I’ll start with the ending, it’s all come to a crashing halt. I feel like a child who has been taken to a day in the park, all the rides, all the sugary foods and now they say I have to come home?
Yes. I will tell you about the trip, with lots of photos, so you won’t think I am just being a bore, you can look at the photos and imagine yourself there with us. At the end of the trip, it all goes downhill, the lovely African adventure has ended.
Leaving our last camp, we fly in a very small airplane back from the lower Zambezi to Lusaka. We drive to the airstrip, the pilot checks our names against his list, we climb aboard and take off. That’s the airstrip. The last time we were there, we don’t think it was paved.
It is the best flight we have all day – two charming pilots, five passengers, it is a great flight. Lusaka isn’t so bad; we have a competent ticket agent who manages to book our bags all the way to Pensacola, so we don’t have to scurry around picking up bags, then coming back in to check them in, because we booked our travel to Johannesburg separately from out travel from JoBurg to Lusaka, it’s complicated but it all has to do with alliances. Not my alliances, airline alliances.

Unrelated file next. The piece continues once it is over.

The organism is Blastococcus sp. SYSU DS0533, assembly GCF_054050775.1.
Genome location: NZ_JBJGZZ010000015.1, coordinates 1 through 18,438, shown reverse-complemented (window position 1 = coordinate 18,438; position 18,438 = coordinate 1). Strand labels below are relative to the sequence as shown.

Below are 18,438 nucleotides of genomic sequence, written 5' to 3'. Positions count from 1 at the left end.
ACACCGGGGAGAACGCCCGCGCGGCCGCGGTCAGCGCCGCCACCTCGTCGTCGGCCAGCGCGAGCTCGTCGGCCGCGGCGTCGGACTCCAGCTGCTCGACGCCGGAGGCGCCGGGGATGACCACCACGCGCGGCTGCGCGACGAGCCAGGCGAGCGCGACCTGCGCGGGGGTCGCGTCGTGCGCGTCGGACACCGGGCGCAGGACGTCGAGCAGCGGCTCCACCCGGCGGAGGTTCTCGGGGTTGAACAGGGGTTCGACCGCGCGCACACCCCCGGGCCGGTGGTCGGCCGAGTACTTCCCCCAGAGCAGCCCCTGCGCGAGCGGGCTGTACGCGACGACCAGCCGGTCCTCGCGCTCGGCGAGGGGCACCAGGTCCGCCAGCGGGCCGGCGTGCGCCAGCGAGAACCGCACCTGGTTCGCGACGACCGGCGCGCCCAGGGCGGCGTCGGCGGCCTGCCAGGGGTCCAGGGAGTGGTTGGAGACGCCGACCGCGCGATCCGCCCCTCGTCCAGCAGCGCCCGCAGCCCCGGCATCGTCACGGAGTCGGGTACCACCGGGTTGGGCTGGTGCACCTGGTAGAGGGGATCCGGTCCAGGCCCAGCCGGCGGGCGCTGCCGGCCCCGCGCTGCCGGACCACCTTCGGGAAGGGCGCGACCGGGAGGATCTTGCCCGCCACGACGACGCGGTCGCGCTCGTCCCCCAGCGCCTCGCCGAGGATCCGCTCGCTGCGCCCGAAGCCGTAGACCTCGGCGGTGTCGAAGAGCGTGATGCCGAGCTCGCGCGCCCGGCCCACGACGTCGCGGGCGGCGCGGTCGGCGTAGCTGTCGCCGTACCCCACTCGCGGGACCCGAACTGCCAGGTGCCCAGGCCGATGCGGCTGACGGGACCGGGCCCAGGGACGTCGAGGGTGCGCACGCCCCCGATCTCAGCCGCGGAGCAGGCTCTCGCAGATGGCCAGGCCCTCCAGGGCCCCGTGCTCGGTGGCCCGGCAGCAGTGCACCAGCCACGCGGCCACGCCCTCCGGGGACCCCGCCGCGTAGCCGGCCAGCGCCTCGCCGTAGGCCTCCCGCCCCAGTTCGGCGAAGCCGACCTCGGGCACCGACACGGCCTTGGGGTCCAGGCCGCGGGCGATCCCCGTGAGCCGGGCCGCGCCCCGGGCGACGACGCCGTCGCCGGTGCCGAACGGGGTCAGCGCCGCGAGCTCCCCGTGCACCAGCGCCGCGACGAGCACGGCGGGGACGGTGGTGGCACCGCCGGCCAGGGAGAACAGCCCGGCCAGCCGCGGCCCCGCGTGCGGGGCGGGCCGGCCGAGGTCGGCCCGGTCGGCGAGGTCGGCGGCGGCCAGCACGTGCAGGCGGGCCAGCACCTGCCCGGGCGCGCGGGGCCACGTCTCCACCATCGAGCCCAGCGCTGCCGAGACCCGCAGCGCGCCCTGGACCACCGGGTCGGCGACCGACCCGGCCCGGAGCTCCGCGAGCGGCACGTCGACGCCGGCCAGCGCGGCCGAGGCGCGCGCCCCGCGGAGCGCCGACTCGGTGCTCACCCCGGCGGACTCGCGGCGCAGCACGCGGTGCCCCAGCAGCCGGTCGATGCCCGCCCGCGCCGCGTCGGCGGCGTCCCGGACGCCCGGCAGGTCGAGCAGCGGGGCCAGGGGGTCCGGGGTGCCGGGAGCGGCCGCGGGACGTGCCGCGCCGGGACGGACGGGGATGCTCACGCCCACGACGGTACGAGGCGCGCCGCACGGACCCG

BTW, Lusaka International airport is sweet. Quiet. One tiny little restaurant in the departure area where we found good grilled ham and cheese sandwiches. Some shops, not greatly stocked.
Lusaka airport – you walk to the plane, walk up the stairs, the old fashioned way:
Johannesburg transit is horrible. It always is. We have flown in from Frankfurt several times, from Dubai several times, and from Windhoek and Gaborone and Lusaka – transiting Johannesburg is, for some reason, irrationally annoying. No matter how crowded the transit area is, or how isolated, the computers are always slow, or . . . the operators. No matter what airline we deal with, that transit area, the one downstairs where you have to check in for your next flight, it is horrible. It takes so much longer than it needs to.